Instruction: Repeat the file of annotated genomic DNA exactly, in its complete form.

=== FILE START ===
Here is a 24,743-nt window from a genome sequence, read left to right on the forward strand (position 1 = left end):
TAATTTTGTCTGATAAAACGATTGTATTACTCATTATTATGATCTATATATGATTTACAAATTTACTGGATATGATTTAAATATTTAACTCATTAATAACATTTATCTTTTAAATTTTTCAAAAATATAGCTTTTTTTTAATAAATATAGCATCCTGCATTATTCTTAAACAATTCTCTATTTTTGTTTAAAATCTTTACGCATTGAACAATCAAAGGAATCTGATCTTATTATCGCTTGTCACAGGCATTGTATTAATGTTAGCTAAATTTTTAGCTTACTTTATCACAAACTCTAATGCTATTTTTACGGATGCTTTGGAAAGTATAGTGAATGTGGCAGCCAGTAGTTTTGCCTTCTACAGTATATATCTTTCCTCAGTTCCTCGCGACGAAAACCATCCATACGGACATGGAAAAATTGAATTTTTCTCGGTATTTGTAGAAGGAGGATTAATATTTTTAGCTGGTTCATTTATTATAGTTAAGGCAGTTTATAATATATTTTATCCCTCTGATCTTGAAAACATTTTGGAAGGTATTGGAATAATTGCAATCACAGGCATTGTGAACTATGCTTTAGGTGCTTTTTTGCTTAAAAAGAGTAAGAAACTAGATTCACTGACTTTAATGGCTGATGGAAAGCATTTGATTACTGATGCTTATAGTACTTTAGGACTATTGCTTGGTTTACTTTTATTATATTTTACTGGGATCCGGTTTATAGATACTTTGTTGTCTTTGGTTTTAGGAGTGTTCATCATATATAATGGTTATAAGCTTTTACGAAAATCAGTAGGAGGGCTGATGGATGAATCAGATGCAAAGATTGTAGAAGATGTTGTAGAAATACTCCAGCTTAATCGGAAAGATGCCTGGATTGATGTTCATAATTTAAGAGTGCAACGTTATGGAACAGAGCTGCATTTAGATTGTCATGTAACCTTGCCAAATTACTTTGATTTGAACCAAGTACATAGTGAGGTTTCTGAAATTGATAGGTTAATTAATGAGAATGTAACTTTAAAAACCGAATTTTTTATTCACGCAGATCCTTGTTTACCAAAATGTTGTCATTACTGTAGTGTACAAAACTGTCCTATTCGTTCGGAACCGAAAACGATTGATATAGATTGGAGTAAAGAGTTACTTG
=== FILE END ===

Here is a 24,743-nt window from a genome sequence, read left to right on the forward strand (position 1 = left end):
TAATTTTGTCTGATAAAACGATTGTATTACTCATTATTATGATCTATATATGATTTACAAATTTACTGGATATGATTTAAATATTTAACTCATTAATAACATTTATCTTTTAAATTTTTCAAAAATATAGCTTTTTTTTAATAAATATAGCATCCTGCATTATTCTTAAACAATTCTCTATTTTTGTTTAAAATCTTTACGCATTGAACAATCAAAGGAATCTGATCTTATTATCGCTTGTCACAGGCATTGTATTAATGTTAGCTAAATTTTTAGCTTACTTTATCACAAACTCTAATGCTATTTTTACGGATGCTTTGGAAAGTATAGTGAATGTGGCAGCCAGTAGTTTTGCCTTCTACAGTATATATCTTTCCTCAGTTCCTCGCGACGAAAACCATCCATACGGACATGGAAAAATTGAATTTTTCTCGGTATTTGTAGAAGGAGGATTAATATTTTTAGCTGGTTCATTTATTATAGTTAAGGCAGTTTATAATATATTTTATCCCTCTGATCTTGAAAACATTTTGGAAGGTATTGGAATAATTGCAATCACAGGCATTGTGAACTATGCTTTAGGTGCTTTTTTGCTTAAAAAGAGTAAGAAACTAGATTCACTGACTTTAATGGCTGATGGAAAGCATTTGATTACTGATGCTTATAGTACTTTAGGACTATTGCTTGGTTTACTTTTATTATATTTTACTGGGATCCGGTTTATAGATACTTTGTTGTCTTTGGTTTTAGGAGTGTTCATCATATATAATGGTTATAAGCTTTTACGAAAATCAGTAGGAGGGCTGATGGATGAATCAGATGCAAAGATTGTAGAAGATGTTGTAGAAATACTCCAGCTTAATCGGAAAGATGCCTGGATTGATGTTCATAATTTAAGAGTGCAACGTTATGGAACAGAGCTGCATTTAGATTGTCATGTAACCTTGCCAAATTACTTTGATTTGAACCAAGTACATAGTGAGGTTTCTGAAATTGATAGGTTAATTAATGAGAATGTAACTTTAAAAACCGAATTTTTTATTCACGCAGATCCTTGTTTACCAAAATGTTGTCATTACTGTAGTGTACAAAACTGTCCTATTCGTTCGGAACCGAAAACGATTGATATAGATTGGAGTAAAGAGTTACTTG